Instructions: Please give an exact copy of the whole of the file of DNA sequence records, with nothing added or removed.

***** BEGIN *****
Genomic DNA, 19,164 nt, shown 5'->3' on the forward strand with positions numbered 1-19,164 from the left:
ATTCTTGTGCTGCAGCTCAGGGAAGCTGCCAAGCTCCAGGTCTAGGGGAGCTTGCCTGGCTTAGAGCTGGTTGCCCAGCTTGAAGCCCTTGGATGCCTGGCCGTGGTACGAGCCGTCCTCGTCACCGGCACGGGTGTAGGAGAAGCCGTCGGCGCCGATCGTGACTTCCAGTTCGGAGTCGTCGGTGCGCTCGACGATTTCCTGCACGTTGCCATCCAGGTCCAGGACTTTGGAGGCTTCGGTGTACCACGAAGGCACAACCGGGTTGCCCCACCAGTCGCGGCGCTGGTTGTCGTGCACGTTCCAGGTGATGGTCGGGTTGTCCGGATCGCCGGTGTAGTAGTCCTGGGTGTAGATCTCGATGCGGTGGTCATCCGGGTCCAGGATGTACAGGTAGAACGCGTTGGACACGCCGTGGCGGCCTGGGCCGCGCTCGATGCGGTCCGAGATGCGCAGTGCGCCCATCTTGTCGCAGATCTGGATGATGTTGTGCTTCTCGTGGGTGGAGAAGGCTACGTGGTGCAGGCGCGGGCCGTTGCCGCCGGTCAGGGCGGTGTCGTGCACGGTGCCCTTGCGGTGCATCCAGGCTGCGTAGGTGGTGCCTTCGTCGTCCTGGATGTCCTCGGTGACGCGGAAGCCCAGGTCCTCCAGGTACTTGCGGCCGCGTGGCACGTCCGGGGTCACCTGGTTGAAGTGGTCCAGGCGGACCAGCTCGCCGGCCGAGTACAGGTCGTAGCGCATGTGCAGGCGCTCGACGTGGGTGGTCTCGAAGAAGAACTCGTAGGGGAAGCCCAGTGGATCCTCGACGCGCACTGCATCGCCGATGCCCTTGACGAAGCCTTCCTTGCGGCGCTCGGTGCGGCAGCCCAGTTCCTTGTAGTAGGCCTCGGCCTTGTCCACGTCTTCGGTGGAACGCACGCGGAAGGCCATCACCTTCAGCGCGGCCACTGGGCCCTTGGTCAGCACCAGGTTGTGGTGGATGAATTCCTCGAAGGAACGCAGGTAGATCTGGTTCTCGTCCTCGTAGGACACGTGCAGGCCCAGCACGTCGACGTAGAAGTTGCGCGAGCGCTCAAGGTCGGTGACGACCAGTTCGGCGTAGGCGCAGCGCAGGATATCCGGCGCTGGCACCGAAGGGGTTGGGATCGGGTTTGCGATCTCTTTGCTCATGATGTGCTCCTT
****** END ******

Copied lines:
Genomic DNA, 19,164 nt, shown 5'->3' on the forward strand with positions numbered 1-19,164 from the left:
ATTCTTGTGCTGCAGCTCAGGGAAGCTGCCAAGCTCCAGGTCTAGGGGAGCTTGCCTGGCTTAGAGCTGGTTGCCCAGCTTGAAGCCCTTGGATGCCTGGCCGTGGTACGAGCCGTCCTCGTCACCGGCACGGGTGTAGGAGAAGCCGTCGGCGCCGATCGTGACTTCCAGTTCGGAGTCGTCGGTGCGCTCGACGATTTCCTGCACGTTGCCATCCAGGTCCAGGACTTTGGAGGCTTCGGTGTACCACGAAGGCACAACCGGGTTGCCCCACCAGTCGCGGCGCTGGTTGTCGTGCACGTTCCAGGTGATGGTCGGGTTGTCCGGATCGCCGGTGTAGTAGTCCTGGGTGTAGATCTCGATGCGGTGGTCATCCGGGTCCAGGATGTACAGGTAGAACGCGTTGGACACGCCGTGGCGGCCTGGGCCGCGCTCGATGCGGTCCGAGATGCGCAGTGCGCCCATCTTGTCGCAGATCTGGATGATGTTGTGCTTCTCGTGGGTGGAGAAGGCTACGTGGTGCAGGCGCGGGCCGTTGCCGCCGGTCAGGGCGGTGTCGTGCACGGTGCCCTTGCGGTGCATCCAGGCTGCGTAGGTGGTGCCTTCGTCGTCCTGGATGTCCTCGGTGACGCGGAAGCCCAGGTCCTCCAGGTACTTGCGGCCGCGTGGCACGTCCGGGGTCACCTGGTTGAAGTGGTCCAGGCGGACCAGCTCGCCGGCCGAGTACAGGTCGTAGCGCATGTGCAGGCGCTCGACGTGGGTGGTCTCGAAGAAGAACTCGTAGGGGAAGCCCAGTGGATCCTCGACGCGCACTGCATCGCCGATGCCCTTGACGAAGCCTTCCTTGCGGCGCTCGGTGCGGCAGCCCAGTTCCTTGTAGTAGGCCTCGGCCTTGTCCACGTCTTCGGTGGAACGCACGCGGAAGGCCATCACCTTCAGCGCGGCCACTGGGCCCTTGGTCAGCACCAGGTTGTGGTGGATGAATTCCTCGAAGGAACGCAGGTAGATCTGGTTCTCGTCCTCGTAGGACACGTGCAGGCCCAGCACGTCGACGTAGAAGTTGCGCGAGCGCTCAAGGTCGGTGACGACCAGTTCGGCGTAGGCGCAGCGCAGGATATCCGGCGCTGGCACCGAAGGGGTTGGGATCGGGTTTGCGATCTCTTTGCTCATGATGTGCTCCTT